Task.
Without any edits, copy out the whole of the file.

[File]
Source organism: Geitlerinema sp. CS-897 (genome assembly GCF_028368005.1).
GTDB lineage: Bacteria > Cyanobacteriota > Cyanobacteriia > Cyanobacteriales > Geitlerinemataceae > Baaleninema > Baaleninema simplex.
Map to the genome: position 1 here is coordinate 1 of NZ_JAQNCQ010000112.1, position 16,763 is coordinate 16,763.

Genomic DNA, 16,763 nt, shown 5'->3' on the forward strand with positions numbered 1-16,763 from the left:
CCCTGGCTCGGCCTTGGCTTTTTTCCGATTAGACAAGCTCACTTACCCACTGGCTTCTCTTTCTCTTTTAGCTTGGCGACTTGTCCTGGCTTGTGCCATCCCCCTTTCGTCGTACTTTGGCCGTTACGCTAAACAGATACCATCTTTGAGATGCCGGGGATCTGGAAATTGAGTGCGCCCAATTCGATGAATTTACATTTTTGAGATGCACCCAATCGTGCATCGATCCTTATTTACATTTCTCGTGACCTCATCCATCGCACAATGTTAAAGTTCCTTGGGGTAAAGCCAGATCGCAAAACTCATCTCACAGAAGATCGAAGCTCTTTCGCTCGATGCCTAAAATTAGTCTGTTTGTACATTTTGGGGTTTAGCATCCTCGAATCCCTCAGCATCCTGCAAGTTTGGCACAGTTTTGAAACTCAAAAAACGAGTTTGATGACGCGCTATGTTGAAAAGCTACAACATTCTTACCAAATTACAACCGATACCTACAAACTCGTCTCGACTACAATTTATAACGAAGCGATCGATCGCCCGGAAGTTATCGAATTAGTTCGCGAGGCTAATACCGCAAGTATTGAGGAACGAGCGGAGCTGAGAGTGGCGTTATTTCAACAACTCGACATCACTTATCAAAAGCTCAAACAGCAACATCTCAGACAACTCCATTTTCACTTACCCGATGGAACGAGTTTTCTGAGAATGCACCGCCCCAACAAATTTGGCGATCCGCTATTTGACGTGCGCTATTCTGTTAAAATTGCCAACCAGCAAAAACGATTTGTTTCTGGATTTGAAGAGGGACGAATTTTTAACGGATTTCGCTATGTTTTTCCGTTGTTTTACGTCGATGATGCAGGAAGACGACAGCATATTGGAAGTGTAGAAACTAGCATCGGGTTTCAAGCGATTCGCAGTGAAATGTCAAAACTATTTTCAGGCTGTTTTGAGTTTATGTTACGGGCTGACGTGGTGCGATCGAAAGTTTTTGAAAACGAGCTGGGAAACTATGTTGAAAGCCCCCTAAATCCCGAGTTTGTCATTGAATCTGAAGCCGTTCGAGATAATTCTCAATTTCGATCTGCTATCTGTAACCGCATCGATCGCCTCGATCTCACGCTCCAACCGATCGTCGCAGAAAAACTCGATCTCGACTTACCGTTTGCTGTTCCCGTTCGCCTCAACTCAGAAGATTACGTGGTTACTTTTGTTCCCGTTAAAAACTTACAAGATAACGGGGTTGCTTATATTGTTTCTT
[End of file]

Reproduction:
Source organism: Geitlerinema sp. CS-897 (genome assembly GCF_028368005.1).
GTDB lineage: Bacteria > Cyanobacteriota > Cyanobacteriia > Cyanobacteriales > Geitlerinemataceae > Baaleninema > Baaleninema simplex.
Map to the genome: position 1 here is coordinate 1 of NZ_JAQNCQ010000112.1, position 16,763 is coordinate 16,763.

Genomic DNA, 16,763 nt, shown 5'->3' on the forward strand with positions numbered 1-16,763 from the left:
CCCTGGCTCGGCCTTGGCTTTTTTCCGATTAGACAAGCTCACTTACCCACTGGCTTCTCTTTCTCTTTTAGCTTGGCGACTTGTCCTGGCTTGTGCCATCCCCCTTTCGTCGTACTTTGGCCGTTACGCTAAACAGATACCATCTTTGAGATGCCGGGGATCTGGAAATTGAGTGCGCCCAATTCGATGAATTTACATTTTTGAGATGCACCCAATCGTGCATCGATCCTTATTTACATTTCTCGTGACCTCATCCATCGCACAATGTTAAAGTTCCTTGGGGTAAAGCCAGATCGCAAAACTCATCTCACAGAAGATCGAAGCTCTTTCGCTCGATGCCTAAAATTAGTCTGTTTGTACATTTTGGGGTTTAGCATCCTCGAATCCCTCAGCATCCTGCAAGTTTGGCACAGTTTTGAAACTCAAAAAACGAGTTTGATGACGCGCTATGTTGAAAAGCTACAACATTCTTACCAAATTACAACCGATACCTACAAACTCGTCTCGACTACAATTTATAACGAAGCGATCGATCGCCCGGAAGTTATCGAATTAGTTCGCGAGGCTAATACCGCAAGTATTGAGGAACGAGCGGAGCTGAGAGTGGCGTTATTTCAACAACTCGACATCACTTATCAAAAGCTCAAACAGCAACATCTCAGACAACTCCATTTTCACTTACCCGATGGAACGAGTTTTCTGAGAATGCACCGCCCCAACAAATTTGGCGATCCGCTATTTGACGTGCGCTATTCTGTTAAAATTGCCAACCAGCAAAAACGATTTGTTTCTGGATTTGAAGAGGGACGAATTTTTAACGGATTTCGCTATGTTTTTCCGTTGTTTTACGTCGATGATGCAGGAAGACGACAGCATATTGGAAGTGTAGAAACTAGCATCGGGTTTCAAGCGATTCGCAGTGAAATGTCAAAACTATTTTCAGGCTGTTTTGAGTTTATGTTACGGGCTGACGTGGTGCGATCGAAAGTTTTTGAAAACGAGCTGGGAAACTATGTTGAAAGCCCCCTAAATCCCGAGTTTGTCATTGAATCTGAAGCCGTTCGAGATAATTCTCAATTTCGATCTGCTATCTGTAACCGCATCGATCGCCTCGATCTCACGCTCCAACCGATCGTCGCAGAAAAACTCGATCTCGACTTACCGTTTGCTGTTCCCGTTCGCCTCAACTCAGAAGATTACGTGGTTACTTTTGTTCCCGTTAAAAACTTACAAGATAACGGGGTTGCTTATATTGTTTCTT